Ansible Connection Type

Connection types determine how Ansible connects to managed hosts in order to communicate with them. By default, Ansible uses the SSH protocol for remote connection to target nodes. Assuming pipelining is not enabled, Ansible uses this SSH connection to transfer modules and template files, to run remote commands, and to run the plays in the playbook on managed hosts. Thus having a fast, stable, and secure SSH connection is of paramount importance to Ansible. Besides ssh, Ansible offers other connection types which can be used to connect to managedhosts, including paramiko, and local. The connection type can be specified in the Ansible configuration file (ansible.cfg), in the inventory on a host or group basis, inside a playbook, or
on the command-line interface.

The pipelining feature reduces the number of SSH operations required to execute a module on the remote server, by executing many ansible modules without actual file transfer. To support pipelining, the requiretty feature must be disabled in the sudoers file on the managed hosts. Pipelining is enabled by setting pipelining to true in the [ssh_connection] section of the Ansible configuration file.


Connection types
Various connection types supported by Ansible include:

smart: This connection type checks if the locally installed SSH client supports the ControlPersist feature. If ControlPersist is supported, Ansible will use the local SSH client. If the SSH client does not support ControlPersist, the smart connection type will fall back to using paramiko. The smart connection type is the default. The ControlPersist feature is available in OpenSSH 5.6 or later. It allows SSH connections to persist so that when frequent commands run over SSH, they do not have to repeatedly go through the initial handshake. When the ControlPersist timeout is reached, the SSH connection goes through the TCP handshake again. This setting can be set in the OpenSSH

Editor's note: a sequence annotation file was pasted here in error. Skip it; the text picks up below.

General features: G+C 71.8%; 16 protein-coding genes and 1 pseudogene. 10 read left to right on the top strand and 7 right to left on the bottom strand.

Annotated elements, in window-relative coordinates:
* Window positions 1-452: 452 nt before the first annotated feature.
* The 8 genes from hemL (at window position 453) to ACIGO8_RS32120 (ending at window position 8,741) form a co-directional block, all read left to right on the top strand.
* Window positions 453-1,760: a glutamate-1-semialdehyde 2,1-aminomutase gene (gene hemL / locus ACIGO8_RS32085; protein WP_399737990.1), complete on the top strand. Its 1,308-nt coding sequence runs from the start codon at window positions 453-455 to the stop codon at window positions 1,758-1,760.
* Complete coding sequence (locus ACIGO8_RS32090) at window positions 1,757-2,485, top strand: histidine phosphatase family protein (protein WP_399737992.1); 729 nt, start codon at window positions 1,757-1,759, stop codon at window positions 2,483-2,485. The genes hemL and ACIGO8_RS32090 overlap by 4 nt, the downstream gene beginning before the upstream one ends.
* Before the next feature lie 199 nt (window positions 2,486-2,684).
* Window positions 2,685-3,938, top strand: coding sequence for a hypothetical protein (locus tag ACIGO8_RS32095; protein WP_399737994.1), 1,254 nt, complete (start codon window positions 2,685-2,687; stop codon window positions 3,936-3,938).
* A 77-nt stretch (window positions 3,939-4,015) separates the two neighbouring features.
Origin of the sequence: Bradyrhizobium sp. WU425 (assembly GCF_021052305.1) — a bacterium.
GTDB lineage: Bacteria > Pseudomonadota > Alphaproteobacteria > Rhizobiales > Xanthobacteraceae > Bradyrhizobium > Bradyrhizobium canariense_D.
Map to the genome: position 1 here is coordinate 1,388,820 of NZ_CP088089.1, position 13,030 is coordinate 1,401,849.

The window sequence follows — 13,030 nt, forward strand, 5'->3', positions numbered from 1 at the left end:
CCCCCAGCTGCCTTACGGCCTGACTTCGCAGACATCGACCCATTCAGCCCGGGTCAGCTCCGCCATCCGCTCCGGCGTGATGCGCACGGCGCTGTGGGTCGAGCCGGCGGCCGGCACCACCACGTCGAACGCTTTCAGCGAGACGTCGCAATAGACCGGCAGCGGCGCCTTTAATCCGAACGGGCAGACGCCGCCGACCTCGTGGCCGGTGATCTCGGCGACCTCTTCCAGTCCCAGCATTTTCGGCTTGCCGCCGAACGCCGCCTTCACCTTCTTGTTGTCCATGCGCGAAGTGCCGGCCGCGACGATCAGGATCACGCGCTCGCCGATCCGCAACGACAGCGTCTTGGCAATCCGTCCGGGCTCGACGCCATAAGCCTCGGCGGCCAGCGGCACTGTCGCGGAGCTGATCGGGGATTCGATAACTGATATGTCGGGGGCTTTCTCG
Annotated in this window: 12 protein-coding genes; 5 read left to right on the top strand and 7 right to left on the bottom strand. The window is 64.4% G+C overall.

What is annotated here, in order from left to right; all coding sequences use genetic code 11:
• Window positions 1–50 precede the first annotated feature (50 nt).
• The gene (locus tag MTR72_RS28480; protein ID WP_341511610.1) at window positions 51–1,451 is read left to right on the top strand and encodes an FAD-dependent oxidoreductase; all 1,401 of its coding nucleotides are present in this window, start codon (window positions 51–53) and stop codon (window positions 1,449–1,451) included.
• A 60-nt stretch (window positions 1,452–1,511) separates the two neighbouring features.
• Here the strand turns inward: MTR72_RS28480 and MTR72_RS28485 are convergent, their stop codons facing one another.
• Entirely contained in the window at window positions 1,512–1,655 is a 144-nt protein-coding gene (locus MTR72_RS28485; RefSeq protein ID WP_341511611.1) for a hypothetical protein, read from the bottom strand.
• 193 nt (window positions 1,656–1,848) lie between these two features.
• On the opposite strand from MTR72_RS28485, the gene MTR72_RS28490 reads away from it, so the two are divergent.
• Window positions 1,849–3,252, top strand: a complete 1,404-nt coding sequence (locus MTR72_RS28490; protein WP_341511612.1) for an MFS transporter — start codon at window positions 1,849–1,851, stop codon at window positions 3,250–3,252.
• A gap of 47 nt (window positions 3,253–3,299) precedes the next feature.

configuration, but is better done in the Ansible settings. In /etc/ansible/ansible.cfg, the default setting is listed in a comment:

The 60 second default value may be changed to something much higher to accept connections, even though the initial connection has exited and the connection is in an idle state for a longer time. This value should be set depending on the length of time it takes for playbooks to run and the frequency of running playbooks. A value of 30 minutes may be more

paramiko: Paramiko is a Python implementation of the SSHv2 protocol. Ansible supports it as the connection type for backward compatibility for RHEL6 and earlier, which did not have support for the ControlPersist setting in their OpenSSH version.
local: The local connection runs commands locally, instead of running over SSH.